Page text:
Editor's note

Nau mai, haere mai - welcome to your weekly newsletter about issues that matter in New Zealand.

Sport may seem trivial in times of tragedy or disaster. But the people of Christchurch know that it can help during the slow process of recovery. Holly Thorpe and Nida Ahmad at the University of Waikato explain that recreational sports help people rebuild their lives following a traumatic experience. Their research draws on examples from conflict zones, such as young people skateboarding to cope with life in a refugee camp in Gaza, as well as the city of Christchurch, which was still rebuilding following earthquakes when the terror attack happened.

As tensions over trade continue to build between the US and China, Victoria University of Wellington business researcher Hongzhi Gao and his team explore the spillover effects this will likely have on other countries such as Australia and New Zealand.

And Ivan Diaz-Rainey, at the University of Otago, takes a close look at a long-awaited report from the Parliamentary Commissioner for the Environment, who challenges climate policy by suggesting that forests should only be used to offset agricultural emissions, which make up half of New Zealand’s total emissions, and not carbon dioxide.

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Veronika Meduna

New Zealand Editor

Top story

Mountain bikers are reclaiming some of the tracks that were destroyed during the Christchurch earthquakes. from www.shutterstock.com

The importance of sports in recovery from trauma: lessons from and for Christchurch

Holly Thorpe, University of Waikato; Nida Ahmad, University of Waikato

In the weeks and months following mass trauma, such as the shootings in Christchurch, participating in physical activity can help individuals and communities deal with stress, anxiety and grief.

China is the world’s second largest economy. EPA/Aleksandar Plavevski

How to get ready as the US-China trade war spills over to other countries

Hongzhi Gao, Victoria University of Wellington; ivy guo, Victoria University of Wellington; Tarek Soliman, Manaaki Whenua - Landcare Research

As the trade spat between China and the US continues, it is likely to spill over to other countries. For Australia and New Zealand, this could bring both risks and opportunities.

The Parliamentary Commissioner for the Environment has warned that afforestation is a risky approach to combatting climate change. from www.shutterstock.com

NZ’s environmental watchdog challenges climate policy on farm emissions and forestry offsets

Ivan Diaz-Rainey, University of Otago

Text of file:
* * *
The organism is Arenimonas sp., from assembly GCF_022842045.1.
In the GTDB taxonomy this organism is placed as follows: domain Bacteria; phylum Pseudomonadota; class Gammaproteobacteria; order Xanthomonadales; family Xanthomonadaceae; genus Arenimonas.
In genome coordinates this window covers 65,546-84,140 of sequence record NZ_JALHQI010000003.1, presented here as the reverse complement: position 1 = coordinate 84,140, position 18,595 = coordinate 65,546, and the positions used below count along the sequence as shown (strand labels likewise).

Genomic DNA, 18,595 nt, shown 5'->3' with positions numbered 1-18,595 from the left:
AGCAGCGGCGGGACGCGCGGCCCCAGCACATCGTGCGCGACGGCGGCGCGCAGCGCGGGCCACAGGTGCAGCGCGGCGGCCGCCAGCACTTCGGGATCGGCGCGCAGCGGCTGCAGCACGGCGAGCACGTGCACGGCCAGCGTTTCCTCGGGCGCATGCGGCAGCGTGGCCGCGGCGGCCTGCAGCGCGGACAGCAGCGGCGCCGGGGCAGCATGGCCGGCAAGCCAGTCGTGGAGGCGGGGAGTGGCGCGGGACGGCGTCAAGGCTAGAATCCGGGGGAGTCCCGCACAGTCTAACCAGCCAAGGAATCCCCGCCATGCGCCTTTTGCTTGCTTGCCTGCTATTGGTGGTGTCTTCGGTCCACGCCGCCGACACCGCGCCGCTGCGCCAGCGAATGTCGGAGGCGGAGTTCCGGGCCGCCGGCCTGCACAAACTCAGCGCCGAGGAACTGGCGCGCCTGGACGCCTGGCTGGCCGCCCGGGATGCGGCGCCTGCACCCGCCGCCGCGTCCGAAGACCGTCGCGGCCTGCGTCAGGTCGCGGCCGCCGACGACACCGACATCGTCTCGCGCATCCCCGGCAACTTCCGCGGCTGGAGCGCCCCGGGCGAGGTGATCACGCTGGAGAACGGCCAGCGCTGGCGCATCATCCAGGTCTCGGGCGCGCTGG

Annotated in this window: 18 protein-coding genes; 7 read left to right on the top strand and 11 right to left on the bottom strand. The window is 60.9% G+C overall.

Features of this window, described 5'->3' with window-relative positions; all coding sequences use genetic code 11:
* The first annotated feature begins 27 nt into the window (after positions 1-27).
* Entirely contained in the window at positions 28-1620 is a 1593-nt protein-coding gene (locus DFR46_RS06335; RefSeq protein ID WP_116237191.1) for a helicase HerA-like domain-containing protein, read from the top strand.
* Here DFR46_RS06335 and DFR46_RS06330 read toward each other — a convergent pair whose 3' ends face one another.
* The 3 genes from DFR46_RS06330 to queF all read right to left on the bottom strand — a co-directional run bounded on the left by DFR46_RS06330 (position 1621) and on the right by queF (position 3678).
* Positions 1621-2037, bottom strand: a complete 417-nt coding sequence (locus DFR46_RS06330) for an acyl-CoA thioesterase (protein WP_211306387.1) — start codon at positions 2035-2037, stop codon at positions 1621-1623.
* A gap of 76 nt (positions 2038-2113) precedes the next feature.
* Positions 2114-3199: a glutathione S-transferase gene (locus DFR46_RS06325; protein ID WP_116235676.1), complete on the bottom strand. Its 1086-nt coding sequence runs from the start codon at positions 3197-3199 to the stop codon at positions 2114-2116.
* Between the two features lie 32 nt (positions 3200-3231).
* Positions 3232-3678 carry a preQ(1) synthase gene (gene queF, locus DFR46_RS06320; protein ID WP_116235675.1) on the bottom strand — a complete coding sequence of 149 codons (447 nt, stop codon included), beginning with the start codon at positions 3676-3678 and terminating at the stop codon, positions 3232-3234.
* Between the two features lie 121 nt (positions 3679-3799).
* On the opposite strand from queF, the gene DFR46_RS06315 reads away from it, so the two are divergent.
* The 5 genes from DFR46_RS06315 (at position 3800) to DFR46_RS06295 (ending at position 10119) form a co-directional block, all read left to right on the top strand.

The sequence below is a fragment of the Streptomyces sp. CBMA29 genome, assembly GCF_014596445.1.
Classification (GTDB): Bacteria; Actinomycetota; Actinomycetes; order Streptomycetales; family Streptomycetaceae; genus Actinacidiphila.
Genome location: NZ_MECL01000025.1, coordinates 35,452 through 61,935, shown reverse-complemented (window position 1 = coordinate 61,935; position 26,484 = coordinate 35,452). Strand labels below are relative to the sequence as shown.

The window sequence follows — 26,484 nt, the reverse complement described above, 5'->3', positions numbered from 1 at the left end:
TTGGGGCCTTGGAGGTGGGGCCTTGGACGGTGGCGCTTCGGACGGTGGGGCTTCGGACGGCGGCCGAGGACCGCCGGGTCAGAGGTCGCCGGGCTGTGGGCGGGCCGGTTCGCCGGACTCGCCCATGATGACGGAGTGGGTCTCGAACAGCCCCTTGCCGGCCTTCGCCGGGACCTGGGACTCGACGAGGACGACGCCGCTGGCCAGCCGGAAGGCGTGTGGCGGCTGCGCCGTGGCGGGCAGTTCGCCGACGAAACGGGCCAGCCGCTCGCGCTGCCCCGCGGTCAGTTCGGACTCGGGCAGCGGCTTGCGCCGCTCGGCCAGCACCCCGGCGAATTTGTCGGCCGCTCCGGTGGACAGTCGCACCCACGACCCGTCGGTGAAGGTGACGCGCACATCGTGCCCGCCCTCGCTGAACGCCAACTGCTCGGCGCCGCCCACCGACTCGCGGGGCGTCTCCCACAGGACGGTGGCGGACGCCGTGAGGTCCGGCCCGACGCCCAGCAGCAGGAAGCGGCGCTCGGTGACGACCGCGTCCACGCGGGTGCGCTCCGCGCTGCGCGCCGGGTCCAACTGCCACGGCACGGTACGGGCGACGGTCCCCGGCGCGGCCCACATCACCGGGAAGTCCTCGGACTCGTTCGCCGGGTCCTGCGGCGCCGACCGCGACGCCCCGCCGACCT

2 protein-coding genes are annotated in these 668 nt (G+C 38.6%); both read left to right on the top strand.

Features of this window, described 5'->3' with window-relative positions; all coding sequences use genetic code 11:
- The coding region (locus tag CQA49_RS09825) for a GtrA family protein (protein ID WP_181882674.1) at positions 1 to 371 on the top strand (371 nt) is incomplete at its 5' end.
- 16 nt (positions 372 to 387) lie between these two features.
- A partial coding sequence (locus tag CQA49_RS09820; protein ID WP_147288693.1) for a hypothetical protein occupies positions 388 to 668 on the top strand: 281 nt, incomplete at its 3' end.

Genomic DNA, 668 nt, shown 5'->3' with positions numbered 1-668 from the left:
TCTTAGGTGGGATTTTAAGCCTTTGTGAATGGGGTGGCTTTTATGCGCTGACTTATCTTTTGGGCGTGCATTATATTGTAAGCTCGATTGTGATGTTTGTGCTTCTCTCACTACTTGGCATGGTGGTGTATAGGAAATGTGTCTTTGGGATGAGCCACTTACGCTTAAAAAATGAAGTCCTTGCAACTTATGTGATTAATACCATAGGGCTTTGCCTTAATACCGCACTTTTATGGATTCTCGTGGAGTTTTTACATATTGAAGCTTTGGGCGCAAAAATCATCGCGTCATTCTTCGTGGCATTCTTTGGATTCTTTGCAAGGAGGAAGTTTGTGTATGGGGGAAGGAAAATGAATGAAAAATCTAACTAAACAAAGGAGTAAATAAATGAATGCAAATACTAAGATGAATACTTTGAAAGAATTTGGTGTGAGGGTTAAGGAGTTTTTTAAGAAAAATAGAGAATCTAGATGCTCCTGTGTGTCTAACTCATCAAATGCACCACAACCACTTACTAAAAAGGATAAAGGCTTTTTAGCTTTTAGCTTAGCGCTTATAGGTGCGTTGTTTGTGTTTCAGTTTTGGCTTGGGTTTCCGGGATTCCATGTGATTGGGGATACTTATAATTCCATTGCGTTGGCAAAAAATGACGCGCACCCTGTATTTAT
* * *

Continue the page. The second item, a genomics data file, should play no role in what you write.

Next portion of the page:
A new report suggests New Zealand should rethink climate policy and use forests to offset only agricultural emissions, which make up half of the country's total emissions, and not carbon dioxide.

Sleeping on the side is better for the baby. from www.shutterstock.com

Mega study confirms pregnant women can reduce risk of stillbirth by sleeping on their side

Lesley McCowan, University of Auckland; Robin Cronin, University of Auckland

A major study that analysed data from hundreds of pregnancies found that sleeping on the back during the final trimester increased the risk of stillbirth 2.6 times.

In the digital age, it can be a challenge to agree on what is, and what is not, acceptable online behaviour. from www.shutterstock.com

The challenge of drawing a line between objectionable material and freedom of expression online

Philippa Smith, Auckland University of Technology

As countries are calling for laws to control extremism online, it is becoming clear that defining the line between hate speech and free speech is a complex challenge.

People across the world paid their respects to those who lost their lives during the terror attack in Christchurch. Andy Rain/EPA

How to challenge racism by listening to those who experience it

Mohan Jyoti Dutta, Massey University

Research shows that one way of challenging racism is to bring people together and to allow those who experience it to share their stories.

The pay equity settlement acknowledged that historic gender discrimination had suppressed wages for care and support work. from www.shutterstock.com

Historic pay equity settlement for NZ care workers delivers mixed results

Katherine Ravenswood, Auckland University of Technology; Julie Douglas, Auckland University of Technology

A groundbreaking NZ$2 billion pay equity settlement has lifted the income for many care workers in aged care and community support, but it had some unintended consequences.